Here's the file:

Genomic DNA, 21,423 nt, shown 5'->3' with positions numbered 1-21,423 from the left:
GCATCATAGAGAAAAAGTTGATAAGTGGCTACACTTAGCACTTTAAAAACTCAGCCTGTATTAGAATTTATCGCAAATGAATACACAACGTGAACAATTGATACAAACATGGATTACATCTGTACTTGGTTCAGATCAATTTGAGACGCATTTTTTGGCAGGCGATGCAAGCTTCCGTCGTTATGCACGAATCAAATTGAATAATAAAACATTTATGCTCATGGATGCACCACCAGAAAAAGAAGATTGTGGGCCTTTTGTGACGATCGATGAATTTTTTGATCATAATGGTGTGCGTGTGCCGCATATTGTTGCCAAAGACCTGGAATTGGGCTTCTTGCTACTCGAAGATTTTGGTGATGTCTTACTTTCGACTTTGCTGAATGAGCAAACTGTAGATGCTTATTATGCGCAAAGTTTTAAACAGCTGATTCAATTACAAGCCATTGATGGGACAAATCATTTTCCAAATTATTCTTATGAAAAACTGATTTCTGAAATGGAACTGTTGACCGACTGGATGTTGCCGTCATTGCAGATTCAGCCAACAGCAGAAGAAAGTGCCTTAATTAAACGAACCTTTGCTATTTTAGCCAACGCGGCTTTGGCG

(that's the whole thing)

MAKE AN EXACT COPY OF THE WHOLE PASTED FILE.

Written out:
Genomic DNA, 21,423 nt, shown 5'->3' with positions numbered 1-21,423 from the left:
GCATCATAGAGAAAAAGTTGATAAGTGGCTACACTTAGCACTTTAAAAACTCAGCCTGTATTAGAATTTATCGCAAATGAATACACAACGTGAACAATTGATACAAACATGGATTACATCTGTACTTGGTTCAGATCAATTTGAGACGCATTTTTTGGCAGGCGATGCAAGCTTCCGTCGTTATGCACGAATCAAATTGAATAATAAAACATTTATGCTCATGGATGCACCACCAGAAAAAGAAGATTGTGGGCCTTTTGTGACGATCGATGAATTTTTTGATCATAATGGTGTGCGTGTGCCGCATATTGTTGCCAAAGACCTGGAATTGGGCTTCTTGCTACTCGAAGATTTTGGTGATGTCTTACTTTCGACTTTGCTGAATGAGCAAACTGTAGATGCTTATTATGCGCAAAGTTTTAAACAGCTGATTCAATTACAAGCCATTGATGGGACAAATCATTTTCCAAATTATTCTTATGAAAAACTGATTTCTGAAATGGAACTGTTGACCGACTGGATGTTGCCGTCATTGCAGATTCAGCCAACAGCAGAAGAAAGTGCCTTAATTAAACGAACCTTTGCTATTTTAGCCAACGCGGCTTTGGCG